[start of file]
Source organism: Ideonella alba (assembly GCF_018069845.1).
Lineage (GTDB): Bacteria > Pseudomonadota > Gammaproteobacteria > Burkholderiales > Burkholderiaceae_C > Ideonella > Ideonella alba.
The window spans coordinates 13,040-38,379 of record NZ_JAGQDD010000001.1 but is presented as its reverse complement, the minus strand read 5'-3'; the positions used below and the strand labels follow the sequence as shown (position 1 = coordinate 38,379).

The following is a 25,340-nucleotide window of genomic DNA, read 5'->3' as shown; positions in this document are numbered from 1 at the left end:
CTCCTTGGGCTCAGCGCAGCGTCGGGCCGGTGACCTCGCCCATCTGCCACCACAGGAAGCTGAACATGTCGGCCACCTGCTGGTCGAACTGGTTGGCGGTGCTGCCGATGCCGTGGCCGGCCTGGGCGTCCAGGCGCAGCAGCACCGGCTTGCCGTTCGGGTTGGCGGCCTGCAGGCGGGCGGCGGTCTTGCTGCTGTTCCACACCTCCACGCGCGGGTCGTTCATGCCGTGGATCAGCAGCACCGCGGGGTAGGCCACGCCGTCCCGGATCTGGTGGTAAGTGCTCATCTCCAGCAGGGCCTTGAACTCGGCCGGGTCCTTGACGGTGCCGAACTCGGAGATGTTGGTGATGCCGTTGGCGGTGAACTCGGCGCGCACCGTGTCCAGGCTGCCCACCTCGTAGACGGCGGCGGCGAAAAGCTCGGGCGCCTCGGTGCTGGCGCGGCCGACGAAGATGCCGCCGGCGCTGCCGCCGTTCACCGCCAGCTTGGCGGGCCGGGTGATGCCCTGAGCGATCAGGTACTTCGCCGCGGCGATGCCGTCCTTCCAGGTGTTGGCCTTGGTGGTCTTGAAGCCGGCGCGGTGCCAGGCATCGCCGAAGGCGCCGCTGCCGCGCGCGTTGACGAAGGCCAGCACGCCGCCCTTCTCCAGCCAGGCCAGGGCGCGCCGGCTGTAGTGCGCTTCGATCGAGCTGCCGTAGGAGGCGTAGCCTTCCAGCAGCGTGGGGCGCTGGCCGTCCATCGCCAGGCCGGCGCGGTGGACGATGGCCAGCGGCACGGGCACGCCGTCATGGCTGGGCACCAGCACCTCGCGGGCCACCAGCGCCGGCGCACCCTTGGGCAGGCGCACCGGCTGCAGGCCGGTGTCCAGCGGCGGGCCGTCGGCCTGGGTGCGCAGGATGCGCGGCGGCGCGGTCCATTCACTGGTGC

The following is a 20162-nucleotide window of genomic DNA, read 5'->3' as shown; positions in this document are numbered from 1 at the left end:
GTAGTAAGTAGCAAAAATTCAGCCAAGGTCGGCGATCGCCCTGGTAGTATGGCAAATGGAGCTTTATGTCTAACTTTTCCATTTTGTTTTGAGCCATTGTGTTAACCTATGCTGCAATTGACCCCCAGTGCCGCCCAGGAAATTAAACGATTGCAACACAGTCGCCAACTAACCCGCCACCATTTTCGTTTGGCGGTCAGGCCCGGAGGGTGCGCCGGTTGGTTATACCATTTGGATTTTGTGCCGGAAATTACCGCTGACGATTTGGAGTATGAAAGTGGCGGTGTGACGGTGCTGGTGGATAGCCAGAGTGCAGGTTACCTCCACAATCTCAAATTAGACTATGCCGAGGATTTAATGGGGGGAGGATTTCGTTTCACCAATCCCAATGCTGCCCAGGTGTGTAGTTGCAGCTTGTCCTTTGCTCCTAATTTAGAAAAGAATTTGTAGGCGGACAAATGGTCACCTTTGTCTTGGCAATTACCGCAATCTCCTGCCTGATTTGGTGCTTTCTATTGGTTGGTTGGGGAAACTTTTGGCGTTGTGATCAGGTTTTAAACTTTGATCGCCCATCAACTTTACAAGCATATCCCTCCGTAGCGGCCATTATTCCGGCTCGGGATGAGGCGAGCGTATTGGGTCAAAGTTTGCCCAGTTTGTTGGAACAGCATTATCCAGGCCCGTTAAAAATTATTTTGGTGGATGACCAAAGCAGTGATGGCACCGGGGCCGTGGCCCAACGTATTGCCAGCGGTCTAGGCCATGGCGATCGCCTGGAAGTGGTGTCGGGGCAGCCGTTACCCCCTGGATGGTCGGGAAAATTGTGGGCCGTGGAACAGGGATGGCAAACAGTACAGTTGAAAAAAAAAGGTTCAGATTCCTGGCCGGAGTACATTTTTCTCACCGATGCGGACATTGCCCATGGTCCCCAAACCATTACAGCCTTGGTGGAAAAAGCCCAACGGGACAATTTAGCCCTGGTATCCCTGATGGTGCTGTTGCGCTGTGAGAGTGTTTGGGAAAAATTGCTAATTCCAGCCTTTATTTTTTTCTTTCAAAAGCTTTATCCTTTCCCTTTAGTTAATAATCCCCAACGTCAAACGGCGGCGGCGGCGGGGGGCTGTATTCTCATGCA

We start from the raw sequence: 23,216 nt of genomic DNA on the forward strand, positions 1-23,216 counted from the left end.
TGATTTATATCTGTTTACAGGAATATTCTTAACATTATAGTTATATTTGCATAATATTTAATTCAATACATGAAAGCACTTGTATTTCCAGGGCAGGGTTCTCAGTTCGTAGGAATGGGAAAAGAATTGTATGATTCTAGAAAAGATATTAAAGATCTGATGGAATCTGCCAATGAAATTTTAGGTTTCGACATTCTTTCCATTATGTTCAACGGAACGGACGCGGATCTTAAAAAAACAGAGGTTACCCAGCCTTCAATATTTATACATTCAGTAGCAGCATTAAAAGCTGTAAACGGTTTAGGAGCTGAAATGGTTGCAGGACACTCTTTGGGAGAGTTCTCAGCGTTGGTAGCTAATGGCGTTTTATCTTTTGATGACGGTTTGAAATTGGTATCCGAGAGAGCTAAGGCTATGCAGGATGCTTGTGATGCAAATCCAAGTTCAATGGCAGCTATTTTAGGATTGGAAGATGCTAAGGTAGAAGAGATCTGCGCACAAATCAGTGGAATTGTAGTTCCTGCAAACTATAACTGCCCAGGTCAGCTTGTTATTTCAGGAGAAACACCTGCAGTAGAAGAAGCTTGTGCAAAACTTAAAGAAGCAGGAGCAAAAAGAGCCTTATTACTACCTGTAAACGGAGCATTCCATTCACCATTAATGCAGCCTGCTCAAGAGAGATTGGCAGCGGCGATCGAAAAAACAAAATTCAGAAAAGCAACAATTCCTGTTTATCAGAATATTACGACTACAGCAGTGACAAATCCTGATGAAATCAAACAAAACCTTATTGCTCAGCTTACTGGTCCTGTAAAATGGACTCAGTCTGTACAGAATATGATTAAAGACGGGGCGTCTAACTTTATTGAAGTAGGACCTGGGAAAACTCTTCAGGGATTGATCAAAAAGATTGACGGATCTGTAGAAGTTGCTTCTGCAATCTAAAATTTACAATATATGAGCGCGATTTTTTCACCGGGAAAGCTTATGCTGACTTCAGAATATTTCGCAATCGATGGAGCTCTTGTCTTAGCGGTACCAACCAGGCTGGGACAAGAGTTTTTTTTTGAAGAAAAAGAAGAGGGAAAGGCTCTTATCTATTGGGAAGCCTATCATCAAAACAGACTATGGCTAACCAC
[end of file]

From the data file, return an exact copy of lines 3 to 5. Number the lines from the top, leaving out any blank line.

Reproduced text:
The window spans coordinates 13,040-38,379 of record NZ_JAGQDD010000001.1 but is presented as its reverse complement, the minus strand read 5'-3'; the positions used below and the strand labels follow the sequence as shown (position 1 = coordinate 38,379).

The following is a 25,340-nucleotide window of genomic DNA, read 5'->3' as shown; positions in this document are numbered from 1 at the left end:
CTCCTTGGGCTCAGCGCAGCGTCGGGCCGGTGACCTCGCCCATCTGCCACCACAGGAAGCTGAACATGTCGGCCACCTGCTGGTCGAACTGGTTGGCGGTGCTGCCGATGCCGTGGCCGGCCTGGGCGTCCAGGCGCAGCAGCACCGGCTTGCCGTTCGGGTTGGCGGCCTGCAGGCGGGCGGCGGTCTTGCTGCTGTTCCACACCTCCACGCGCGGGTCGTTCATGCCGTGGATCAGCAGCACCGCGGGGTAGGCCACGCCGTCCCGGATCTGGTGGTAAGTGCTCATCTCCAGCAGGGCCTTGAACTCGGCCGGGTCCTTGACGGTGCCGAACTCGGAGATGTTGGTGATGCCGTTGGCGGTGAACTCGGCGCGCACCGTGTCCAGGCTGCCCACCTCGTAGACGGCGGCGGCGAAAAGCTCGGGCGCCTCGGTGCTGGCGCGGCCGACGAAGATGCCGCCGGCGCTGCCGCCGTTCACCGCCAGCTTGGCGGGCCGGGTGATGCCCTGAGCGATCAGGTACTTCGCCGCGGCGATGCCGTCCTTCCAGGTGTTGGCCTTGGTGGTCTTGAAGCCGGCGCGGTGCCAGGCATCGCCGAAGGCGCCGCTGCCGCGCGCGTTGACGAAGGCCAGCACGCCGCCCTTCTCCAGCCAGGCCAGGGCGCGCCGGCTGTAGTGCGCTTCGATCGAGCTGCCGTAGGAGGCGTAGCCTTCCAGCAGCGTGGGGCGCTGGCCGTCCATCGCCAGGCCGGCGCGGTGGACGATGGCCAGCGGCACGGGCACGCCGTCATGGCTGGGCACCAGCACCTCGCGGGCCACCAGCGCCGGCGCACCCTTGGGCAGGCGCACCGGCTGCAGGCCGGTGTCCAGCGGCGGGCCGTCGGCCTGGGTGCGCAGGATGCGCGGCGGCGCGGTCCATTCACTGGTGC